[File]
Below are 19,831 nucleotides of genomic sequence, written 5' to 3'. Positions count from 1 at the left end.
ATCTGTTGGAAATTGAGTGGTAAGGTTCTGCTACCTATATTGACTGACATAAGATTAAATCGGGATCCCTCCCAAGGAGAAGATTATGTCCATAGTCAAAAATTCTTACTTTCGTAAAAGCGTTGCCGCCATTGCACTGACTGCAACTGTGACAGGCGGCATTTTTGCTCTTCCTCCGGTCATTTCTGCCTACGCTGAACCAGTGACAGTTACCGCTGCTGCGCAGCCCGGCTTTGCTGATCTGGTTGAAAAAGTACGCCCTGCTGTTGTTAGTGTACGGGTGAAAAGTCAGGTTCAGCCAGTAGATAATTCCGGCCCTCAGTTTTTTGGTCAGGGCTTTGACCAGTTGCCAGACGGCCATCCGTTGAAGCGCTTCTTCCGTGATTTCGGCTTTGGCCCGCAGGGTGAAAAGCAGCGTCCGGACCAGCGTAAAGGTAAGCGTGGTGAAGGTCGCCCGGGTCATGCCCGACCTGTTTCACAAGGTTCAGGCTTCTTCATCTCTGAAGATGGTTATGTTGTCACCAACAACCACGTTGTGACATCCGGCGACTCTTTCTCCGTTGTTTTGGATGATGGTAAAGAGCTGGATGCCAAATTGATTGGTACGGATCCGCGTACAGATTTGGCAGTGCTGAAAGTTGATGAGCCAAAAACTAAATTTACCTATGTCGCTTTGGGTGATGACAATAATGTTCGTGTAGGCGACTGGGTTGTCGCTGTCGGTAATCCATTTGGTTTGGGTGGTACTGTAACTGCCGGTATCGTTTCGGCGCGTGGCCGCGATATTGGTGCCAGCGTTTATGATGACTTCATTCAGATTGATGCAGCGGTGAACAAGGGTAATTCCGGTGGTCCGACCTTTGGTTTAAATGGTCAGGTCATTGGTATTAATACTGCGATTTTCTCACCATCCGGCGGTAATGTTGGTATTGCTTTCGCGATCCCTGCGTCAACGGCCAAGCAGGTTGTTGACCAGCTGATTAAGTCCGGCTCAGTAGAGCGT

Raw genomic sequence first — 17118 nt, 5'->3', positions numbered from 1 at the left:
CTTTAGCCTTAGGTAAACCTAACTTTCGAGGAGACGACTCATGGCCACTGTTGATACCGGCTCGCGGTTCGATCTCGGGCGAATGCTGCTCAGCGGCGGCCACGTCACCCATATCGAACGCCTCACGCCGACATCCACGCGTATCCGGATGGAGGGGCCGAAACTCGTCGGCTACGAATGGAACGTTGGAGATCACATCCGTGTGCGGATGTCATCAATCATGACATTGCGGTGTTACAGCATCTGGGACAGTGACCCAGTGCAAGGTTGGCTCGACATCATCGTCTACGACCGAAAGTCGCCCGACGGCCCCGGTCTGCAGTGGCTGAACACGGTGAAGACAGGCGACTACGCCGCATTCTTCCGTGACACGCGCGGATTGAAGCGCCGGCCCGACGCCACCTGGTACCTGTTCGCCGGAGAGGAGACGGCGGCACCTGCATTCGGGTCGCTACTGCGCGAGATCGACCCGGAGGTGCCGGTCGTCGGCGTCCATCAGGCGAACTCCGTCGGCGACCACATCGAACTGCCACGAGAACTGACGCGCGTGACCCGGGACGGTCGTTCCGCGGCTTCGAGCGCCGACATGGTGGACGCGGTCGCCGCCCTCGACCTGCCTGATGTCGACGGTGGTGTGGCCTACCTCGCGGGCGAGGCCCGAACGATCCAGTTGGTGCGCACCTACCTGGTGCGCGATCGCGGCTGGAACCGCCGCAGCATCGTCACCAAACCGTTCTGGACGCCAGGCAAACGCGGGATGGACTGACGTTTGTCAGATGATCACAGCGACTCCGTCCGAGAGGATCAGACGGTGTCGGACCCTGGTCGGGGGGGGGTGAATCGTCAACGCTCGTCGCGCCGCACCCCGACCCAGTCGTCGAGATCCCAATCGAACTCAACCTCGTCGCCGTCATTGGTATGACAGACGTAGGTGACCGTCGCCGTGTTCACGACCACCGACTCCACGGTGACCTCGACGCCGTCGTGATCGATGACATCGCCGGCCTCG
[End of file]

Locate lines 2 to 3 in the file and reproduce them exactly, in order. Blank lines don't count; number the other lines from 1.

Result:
ATCTGTTGGAAATTGAGTGGTAAGGTTCTGCTACCTATATTGACTGACATAAGATTAAATCGGGATCCCTCCCAAGGAGAAGATTATGTCCATAGTCAAAAATTCTTACTTTCGTAAAAGCGTTGCCGCCATTGCACTGACTGCAACTGTGACAGGCGGCATTTTTGCTCTTCCTCCGGTCATTTCTGCCTACGCTGAACCAGTGACAGTTACCGCTGCTGCGCAGCCCGGCTTTGCTGATCTGGTTGAAAAAGTACGCCCTGCTGTTGTTAGTGTACGGGTGAAAAGTCAGGTTCAGCCAGTAGATAATTCCGGCCCTCAGTTTTTTGGTCAGGGCTTTGACCAGTTGCCAGACGGCCATCCGTTGAAGCGCTTCTTCCGTGATTTCGGCTTTGGCCCGCAGGGTGAAAAGCAGCGTCCGGACCAGCGTAAAGGTAAGCGTGGTGAAGGTCGCCCGGGTCATGCCCGACCTGTTTCACAAGGTTCAGGCTTCTTCATCTCTGAAGATGGTTATGTTGTCACCAACAACCACGTTGTGACATCCGGCGACTCTTTCTCCGTTGTTTTGGATGATGGTAAAGAGCTGGATGCCAAATTGATTGGTACGGATCCGCGTACAGATTTGGCAGTGCTGAAAGTTGATGAGCCAAAAACTAAATTTACCTATGTCGCTTTGGGTGATGACAATAATGTTCGTGTAGGCGACTGGGTTGTCGCTGTCGGTAATCCATTTGGTTTGGGTGGTACTGTAACTGCCGGTATCGTTTCGGCGCGTGGCCGCGATATTGGTGCCAGCGTTTATGATGACTTCATTCAGATTGATGCAGCGGTGAACAAGGGTAATTCCGGTGGTCCGACCTTTGGTTTAAATGGTCAGGTCATTGGTATTAATACTGCGATTTTCTCACCATCCGGCGGTAATGTTGGTATTGCTTTCGCGATCCCTGCGTCAACGGCCAAGCAGGTTGTTGACCAGCTGATTAAGTCCGGCTCAGTAGAGCGT

Raw genomic sequence first — 17118 nt, 5'->3', positions numbered from 1 at the left: